By Chinedu Anarado
‘Trust that if the campaign to end Boko Haram Bombings came with a price tag, our dear Nigerian artistes will sing! #WelcometoNigeria’ Mr Nomoreloss. This quote trended for a while on Twitter yesterday and I am taking this discourse away from music into the movie industry.
Let’s use this opportunity to think through Nollywood as an industry and how it has helped to tell the story of Nigeria and our lives as a nation and as individuals. How well have we demonstrated our plight as a nation through our feature films? Beyond the concept of movies as a means to provide entertainment and income, have we highlighted the aspects of our lives that need to be promoted and demoted the sort needing strong reprimand?
Credit to individual brilliance, Nollywood has grown out of oblivion into a budding industry, with movies being churned out in their hundreds every week. We all know it is rated the 3rd largest movie industry in the world. While you might question the indices used to arrive at this rating, the fact that we have global attention is incontestable. But just like journalism, literature, poetry, social media etc, we need to commit more efforts to using Nollywood as a platform to challenge and repudiate the negative narrative about Nigeria and aspects of our circumstance that are sorry.
From corruption to insurgency, citizen indiscipline, poor governance structures and the irresponsibility of government institutions most facets of our society lie in ruins. Social services are decrepit and we cannot trust government to rise up to stand for its citizens. What this has led to is growing distrust in government. Citizens now fend for themselves turning our society into a battleground for the fittest.
But I hope to start seeing more movie scripts and story lines challenging these issues and creating characters that rebuke those responsible for issues we face today. Kudos to the likes of Stephanie Linus who are using the screens and feature movies to highlight the challenges of womanhood in Nigeria. DRY as a movie highlighted the dangers of female genital mutilation and how it is now another case of violence against women and girls. We need to see more efforts in this direction. Where socio-cultural behaviors that are harmful to the human person are discredited and discontinued.
We need to create feature movies and use entertainment to challenge corruption, challenge bad governance and put politicians and leaders on the spot. Let’s use the fame of Nollywood Stars to demand accountability. This is a tool Nigerians created. Can’t we just think of extending its relevance beyond career, to a tool for social rejuvenation and eliciting good governance?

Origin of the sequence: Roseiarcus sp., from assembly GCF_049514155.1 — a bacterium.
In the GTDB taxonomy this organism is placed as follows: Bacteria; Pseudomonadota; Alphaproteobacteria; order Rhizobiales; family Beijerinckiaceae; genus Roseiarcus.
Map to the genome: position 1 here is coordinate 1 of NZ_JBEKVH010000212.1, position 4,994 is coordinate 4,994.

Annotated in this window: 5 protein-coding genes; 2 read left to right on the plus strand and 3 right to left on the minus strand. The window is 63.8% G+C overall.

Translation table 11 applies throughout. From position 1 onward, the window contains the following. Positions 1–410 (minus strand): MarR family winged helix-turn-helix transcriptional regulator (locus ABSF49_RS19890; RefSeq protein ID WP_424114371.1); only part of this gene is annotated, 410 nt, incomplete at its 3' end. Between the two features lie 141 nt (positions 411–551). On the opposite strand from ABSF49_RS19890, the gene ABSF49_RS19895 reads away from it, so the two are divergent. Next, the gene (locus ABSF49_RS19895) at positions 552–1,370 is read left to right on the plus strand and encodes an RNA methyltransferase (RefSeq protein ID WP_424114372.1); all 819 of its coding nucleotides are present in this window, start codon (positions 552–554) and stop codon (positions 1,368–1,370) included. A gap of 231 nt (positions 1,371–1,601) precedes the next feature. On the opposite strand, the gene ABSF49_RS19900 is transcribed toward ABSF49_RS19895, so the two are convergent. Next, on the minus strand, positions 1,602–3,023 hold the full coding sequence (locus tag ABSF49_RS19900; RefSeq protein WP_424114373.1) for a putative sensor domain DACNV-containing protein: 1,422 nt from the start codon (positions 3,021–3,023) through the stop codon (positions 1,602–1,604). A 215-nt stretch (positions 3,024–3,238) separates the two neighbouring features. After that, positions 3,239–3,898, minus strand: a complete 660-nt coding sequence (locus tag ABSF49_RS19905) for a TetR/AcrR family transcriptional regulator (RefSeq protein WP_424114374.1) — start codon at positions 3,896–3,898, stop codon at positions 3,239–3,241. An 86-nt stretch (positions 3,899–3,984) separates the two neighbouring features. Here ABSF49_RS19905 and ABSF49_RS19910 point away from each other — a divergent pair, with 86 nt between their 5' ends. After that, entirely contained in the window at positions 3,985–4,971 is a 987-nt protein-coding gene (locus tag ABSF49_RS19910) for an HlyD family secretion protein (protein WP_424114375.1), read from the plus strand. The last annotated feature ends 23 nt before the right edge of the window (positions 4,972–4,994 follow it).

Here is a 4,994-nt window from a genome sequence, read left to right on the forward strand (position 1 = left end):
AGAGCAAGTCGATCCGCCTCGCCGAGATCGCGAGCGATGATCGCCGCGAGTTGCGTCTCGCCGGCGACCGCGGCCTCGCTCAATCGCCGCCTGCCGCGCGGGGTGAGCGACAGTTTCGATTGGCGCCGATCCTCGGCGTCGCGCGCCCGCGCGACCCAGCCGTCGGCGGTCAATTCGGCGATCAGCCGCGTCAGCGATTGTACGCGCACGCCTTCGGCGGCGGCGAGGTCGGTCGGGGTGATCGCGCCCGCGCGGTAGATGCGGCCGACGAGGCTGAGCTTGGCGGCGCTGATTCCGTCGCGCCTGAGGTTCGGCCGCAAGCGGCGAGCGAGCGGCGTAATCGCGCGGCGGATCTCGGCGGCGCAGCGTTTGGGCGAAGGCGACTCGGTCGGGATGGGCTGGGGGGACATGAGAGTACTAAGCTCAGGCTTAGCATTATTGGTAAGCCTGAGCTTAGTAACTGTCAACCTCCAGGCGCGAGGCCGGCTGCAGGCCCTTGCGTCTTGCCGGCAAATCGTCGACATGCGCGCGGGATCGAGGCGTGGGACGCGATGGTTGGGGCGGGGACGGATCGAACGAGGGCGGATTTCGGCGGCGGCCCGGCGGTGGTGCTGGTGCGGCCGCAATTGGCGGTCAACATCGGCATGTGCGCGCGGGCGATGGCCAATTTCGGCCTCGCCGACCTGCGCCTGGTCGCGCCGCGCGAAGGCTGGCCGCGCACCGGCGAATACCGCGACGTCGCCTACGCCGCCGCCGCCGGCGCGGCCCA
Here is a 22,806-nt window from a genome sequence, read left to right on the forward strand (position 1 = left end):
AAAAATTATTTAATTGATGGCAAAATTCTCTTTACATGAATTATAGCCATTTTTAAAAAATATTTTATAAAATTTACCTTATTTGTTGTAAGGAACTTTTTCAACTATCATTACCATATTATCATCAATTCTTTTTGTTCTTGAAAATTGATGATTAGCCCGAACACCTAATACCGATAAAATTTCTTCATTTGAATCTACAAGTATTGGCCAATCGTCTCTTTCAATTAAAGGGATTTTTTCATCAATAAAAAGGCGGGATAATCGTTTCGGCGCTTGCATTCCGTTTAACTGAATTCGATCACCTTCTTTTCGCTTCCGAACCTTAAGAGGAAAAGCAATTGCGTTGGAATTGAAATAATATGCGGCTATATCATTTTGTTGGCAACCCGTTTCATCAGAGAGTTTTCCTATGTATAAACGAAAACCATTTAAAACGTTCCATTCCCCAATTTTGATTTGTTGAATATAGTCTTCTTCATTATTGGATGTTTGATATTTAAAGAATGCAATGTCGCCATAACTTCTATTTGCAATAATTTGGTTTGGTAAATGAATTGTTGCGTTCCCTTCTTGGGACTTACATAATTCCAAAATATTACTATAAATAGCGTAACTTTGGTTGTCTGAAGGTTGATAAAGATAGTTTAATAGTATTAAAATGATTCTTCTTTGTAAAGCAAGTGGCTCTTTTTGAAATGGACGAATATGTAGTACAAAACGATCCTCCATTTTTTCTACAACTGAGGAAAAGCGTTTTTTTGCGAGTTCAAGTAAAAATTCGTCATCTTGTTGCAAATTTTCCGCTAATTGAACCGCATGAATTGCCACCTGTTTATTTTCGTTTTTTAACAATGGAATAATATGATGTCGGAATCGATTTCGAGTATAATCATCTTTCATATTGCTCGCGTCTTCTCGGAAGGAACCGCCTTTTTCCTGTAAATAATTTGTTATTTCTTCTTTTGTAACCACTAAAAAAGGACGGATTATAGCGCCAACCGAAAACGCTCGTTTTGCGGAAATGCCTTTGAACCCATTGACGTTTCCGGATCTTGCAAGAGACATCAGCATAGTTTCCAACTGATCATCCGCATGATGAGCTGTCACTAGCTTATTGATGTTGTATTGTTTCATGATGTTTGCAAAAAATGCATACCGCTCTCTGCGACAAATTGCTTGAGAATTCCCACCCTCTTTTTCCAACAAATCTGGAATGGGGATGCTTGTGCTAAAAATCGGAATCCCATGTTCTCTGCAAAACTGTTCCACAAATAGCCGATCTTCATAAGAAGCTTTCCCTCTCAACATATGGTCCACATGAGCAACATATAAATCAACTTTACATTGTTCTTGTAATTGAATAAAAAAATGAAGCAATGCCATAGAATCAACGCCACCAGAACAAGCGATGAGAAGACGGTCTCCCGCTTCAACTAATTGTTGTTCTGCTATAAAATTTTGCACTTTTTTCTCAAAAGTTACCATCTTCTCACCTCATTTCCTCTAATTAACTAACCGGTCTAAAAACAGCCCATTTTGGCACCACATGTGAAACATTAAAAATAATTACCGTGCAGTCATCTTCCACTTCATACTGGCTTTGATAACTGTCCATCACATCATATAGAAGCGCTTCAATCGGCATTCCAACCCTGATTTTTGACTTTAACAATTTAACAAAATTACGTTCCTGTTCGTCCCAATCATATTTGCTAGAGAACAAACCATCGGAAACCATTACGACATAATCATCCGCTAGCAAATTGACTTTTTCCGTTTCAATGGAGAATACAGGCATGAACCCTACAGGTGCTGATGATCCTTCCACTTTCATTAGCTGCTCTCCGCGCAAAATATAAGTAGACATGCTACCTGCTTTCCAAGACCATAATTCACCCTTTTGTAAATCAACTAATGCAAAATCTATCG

The characters behind the screens are reaping the benefits of their popularity; endorsement deals and what have you. But why are they also guilty of some of the issues we complain of? Can we hold to account? Do they realise their lives influence those of others? Or that they are role models children and even adults look up to?
We need to take Nigerians to task. Our country is not in the best of situations. Every tool we can muster, we need to deploy, to improve our circumstance and have a better society. India is using it to drive the campaign and advocacy against rape. I am happy that comedies like, ‘The Meeting’ spoke to issues of bribery and poor workplace attitude.
There also has to be some cooperation between movie makers and key development partners, non-governmental organizations, and international development partners. If we cannot do motion picture, documentaries will tell stories better and paint clearer images of our circumstances. Issues to advocate against abound; poverty, water, health, sanitation, insurgency, peace building, discrimination, ethnicity, good governance etc.
Let the words of Nomoreloss ring in our ears and jerk us into action.
About the Author
Chinedu Anarado is an integrated communications practitioner with seven years experience spanning journalism, development communication and advocacy, corporate communication, public relations, digital communication/web content management. You can send him a mail firstname.lastname@example.org or follow him on twitter @ChineduAnarado